2. When the still reaches 80 degrees, what’s now coming out of the condenser is called the heads. These are primarily ethanol and usually 80% + ABV. At this stage, it’s a good idea to start collecting in small batches and labelling the containers as they fill up. You will continue to produce the heads until the still reaches 91 degrees.
3. As soon as you reach 91 degrees, you’re now collecting the hearts. This is the good stuff and the bulk of the spirit that you’ll be using for your finished rum. Keep collecting the hearts the temperature reaches 95 degrees.
4. Start collecting the tails. Again, you’ll want to be using multiple separate collection containers and be sure to label them accordingly. Most of the ethanol will already have been collected during this point but there is still some remaining that is worth saving. Keep collecting the tails until the temperature rises to around 98 degrees.
5. You will have now collected all of the spirit worth collecting. Turn the heat off the still but do not turn off the cold water. Despite the heat being turned off, there will still be some vapour being produced and potentially ethanol. Keep running the water until you are certain that no more vapours are being produced. Your distillation process is now complete.
Blending & Flavouring Your Rum
By now, you should have a load of containers, precisely marked as foreshots, heads, hearts and tails. From here on out, it’s mainly a case of trial and error in terms of creating your desired outcome. You may wish to use only the hearts (the best part), or you may wish to mix in part of the tails to get a bit more out of your batch. Either way, it’s best to keep hold of any leftover heads and tails as these can be redistilling or mixed at a later date.
Ageing Your Rum
Now is the part that gets really interesting. Blending and flavouring is the part where you can really put your own stamp on this rum and make it unique to anything that’s available in your local off-licence. – Your own homemade rum recipe!
You may have already heard of the concept of ageing spirits. It’s an age-old concept that is particularly infamous in the makeup of whiskey. The same concepts apply for rum, and it depends entirely on the flavour that you want and whether you want your finished spirit to be a white, dark or spiced rum.
The type of barrel that you use to age your rum in will have a great effect on its colour and flavour. American oak barrels are the most commonly used and can vary depending on whether they have been charred inside or not. The length of time that you leave the rum to age in the barrel should also be taken in to account. The longer the rum is left to age, the most of the colours and flavours will be taken from the wood.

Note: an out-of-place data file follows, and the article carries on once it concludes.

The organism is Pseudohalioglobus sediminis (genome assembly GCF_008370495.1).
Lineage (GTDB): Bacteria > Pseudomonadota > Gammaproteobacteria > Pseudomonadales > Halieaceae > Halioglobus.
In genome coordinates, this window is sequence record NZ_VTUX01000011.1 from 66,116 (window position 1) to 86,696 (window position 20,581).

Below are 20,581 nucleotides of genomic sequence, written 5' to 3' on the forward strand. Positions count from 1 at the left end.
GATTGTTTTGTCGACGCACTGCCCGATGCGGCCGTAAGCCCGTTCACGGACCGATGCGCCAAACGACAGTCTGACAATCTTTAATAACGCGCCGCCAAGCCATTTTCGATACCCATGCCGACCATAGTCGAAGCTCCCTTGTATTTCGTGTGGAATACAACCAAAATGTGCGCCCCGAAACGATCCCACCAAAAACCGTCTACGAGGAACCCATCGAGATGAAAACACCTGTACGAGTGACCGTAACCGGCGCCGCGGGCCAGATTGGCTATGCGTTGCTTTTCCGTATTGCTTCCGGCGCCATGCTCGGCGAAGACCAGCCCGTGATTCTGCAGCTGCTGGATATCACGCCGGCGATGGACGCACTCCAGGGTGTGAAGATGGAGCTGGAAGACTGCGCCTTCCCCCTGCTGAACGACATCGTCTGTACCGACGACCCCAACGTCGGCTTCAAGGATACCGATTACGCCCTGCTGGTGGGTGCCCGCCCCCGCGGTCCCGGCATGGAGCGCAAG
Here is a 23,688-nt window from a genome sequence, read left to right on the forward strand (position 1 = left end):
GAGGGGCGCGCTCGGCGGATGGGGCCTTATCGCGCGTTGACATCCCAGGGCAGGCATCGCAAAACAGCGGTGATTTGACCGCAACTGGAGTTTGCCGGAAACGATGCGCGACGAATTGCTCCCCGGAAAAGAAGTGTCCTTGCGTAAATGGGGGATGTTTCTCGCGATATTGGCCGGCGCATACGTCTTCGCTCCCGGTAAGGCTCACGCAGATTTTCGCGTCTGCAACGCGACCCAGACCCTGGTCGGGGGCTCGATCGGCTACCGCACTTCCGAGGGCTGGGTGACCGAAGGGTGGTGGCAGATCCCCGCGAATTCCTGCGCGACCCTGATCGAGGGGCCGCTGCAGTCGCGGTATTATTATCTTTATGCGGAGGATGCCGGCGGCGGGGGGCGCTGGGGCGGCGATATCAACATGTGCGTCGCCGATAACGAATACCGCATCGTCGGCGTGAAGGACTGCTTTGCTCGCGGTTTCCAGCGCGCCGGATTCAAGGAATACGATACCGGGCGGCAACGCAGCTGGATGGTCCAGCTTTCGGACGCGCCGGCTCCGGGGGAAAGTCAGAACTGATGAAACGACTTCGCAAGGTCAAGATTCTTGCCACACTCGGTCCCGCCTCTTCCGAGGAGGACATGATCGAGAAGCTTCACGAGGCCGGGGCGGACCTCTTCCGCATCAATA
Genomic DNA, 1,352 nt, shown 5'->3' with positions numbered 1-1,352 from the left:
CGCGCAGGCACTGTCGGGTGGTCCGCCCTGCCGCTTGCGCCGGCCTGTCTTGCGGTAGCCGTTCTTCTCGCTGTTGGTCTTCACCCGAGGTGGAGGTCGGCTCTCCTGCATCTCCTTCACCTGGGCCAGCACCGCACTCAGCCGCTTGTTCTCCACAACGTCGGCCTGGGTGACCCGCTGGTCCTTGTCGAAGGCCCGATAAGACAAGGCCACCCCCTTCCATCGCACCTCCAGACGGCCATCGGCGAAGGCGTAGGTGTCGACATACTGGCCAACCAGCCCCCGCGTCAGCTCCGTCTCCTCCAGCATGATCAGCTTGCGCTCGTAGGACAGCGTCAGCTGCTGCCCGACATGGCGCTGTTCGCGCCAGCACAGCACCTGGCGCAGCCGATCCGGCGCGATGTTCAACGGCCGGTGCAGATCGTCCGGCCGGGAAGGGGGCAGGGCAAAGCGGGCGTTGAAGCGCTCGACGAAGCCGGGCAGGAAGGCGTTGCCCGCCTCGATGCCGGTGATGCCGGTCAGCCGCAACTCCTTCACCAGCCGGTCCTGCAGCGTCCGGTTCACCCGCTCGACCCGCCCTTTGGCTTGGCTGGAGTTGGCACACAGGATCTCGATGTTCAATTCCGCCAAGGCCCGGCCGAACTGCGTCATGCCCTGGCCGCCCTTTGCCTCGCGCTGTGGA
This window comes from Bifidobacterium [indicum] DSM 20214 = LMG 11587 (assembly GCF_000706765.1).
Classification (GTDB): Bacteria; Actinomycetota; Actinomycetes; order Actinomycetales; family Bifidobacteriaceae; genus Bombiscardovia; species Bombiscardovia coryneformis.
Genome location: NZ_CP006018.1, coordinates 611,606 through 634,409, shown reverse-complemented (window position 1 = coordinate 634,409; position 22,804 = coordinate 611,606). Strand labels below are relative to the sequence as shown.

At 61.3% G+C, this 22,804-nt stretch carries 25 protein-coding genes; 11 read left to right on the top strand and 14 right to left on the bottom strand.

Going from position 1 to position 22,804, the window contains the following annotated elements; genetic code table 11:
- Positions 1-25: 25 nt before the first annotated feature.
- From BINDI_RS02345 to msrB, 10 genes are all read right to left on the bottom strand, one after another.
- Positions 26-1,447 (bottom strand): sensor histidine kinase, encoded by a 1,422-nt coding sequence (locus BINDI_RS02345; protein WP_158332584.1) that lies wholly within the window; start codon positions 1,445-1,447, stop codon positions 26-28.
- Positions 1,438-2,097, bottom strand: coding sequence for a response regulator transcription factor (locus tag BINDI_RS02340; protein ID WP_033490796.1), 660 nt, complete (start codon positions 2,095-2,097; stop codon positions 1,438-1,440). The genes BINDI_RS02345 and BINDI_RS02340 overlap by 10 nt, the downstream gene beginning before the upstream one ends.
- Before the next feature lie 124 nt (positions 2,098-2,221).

So, there’s your quick overview of the ageing process, now let’s look at what you need to do to create a white, dark or spiced rum from your homemade spirit.
White rum is the easiest to achieve. You’ll be pleased to know that no ageing is required if this is your desired outcome. Simply dilute your spirit with water until it reaches 45% ABV, mix and leave to settle for a few days.
Simply age your rum in a charred American oak barrel for a minimum of 6 months. Your clear spirit should eventually start to take on that dark colouring and oak flavour from the barrel. If like me, you don’t have space for a full-sized barrel, you can simply add wood chips to your spirit to achieve the desired effect. These are just any old wood chips though. you should look to source American oak which will be available from most homebrew stores. I personally buy mine from Home Brew Online.
After the ageing process is complete, you are now ready to turn your dark rum into a spiced rum. Simply remove from the ageing barrel into another container and add your chosen flavours. There are a number of basic spiced rum recipes available, or you may wish to experiment with your own quantities of each flavour. Some of the most common flavours found in spiced rums include; peppercorns, vanilla, honey, cinnamon, allspice and nutmeg. This is where things get really exciting as you can make a homemade rum that’s different to anything else available.
Your Homemade Rum is Complete!
And that’s it, you’ve learned the step-by-step guide of how to make rum and you can now enjoy your homemade product. i hope this this guide has helped you create a a top quality product to enjoy. Thanks for reading and feel free to let us know how you got on in the comments below.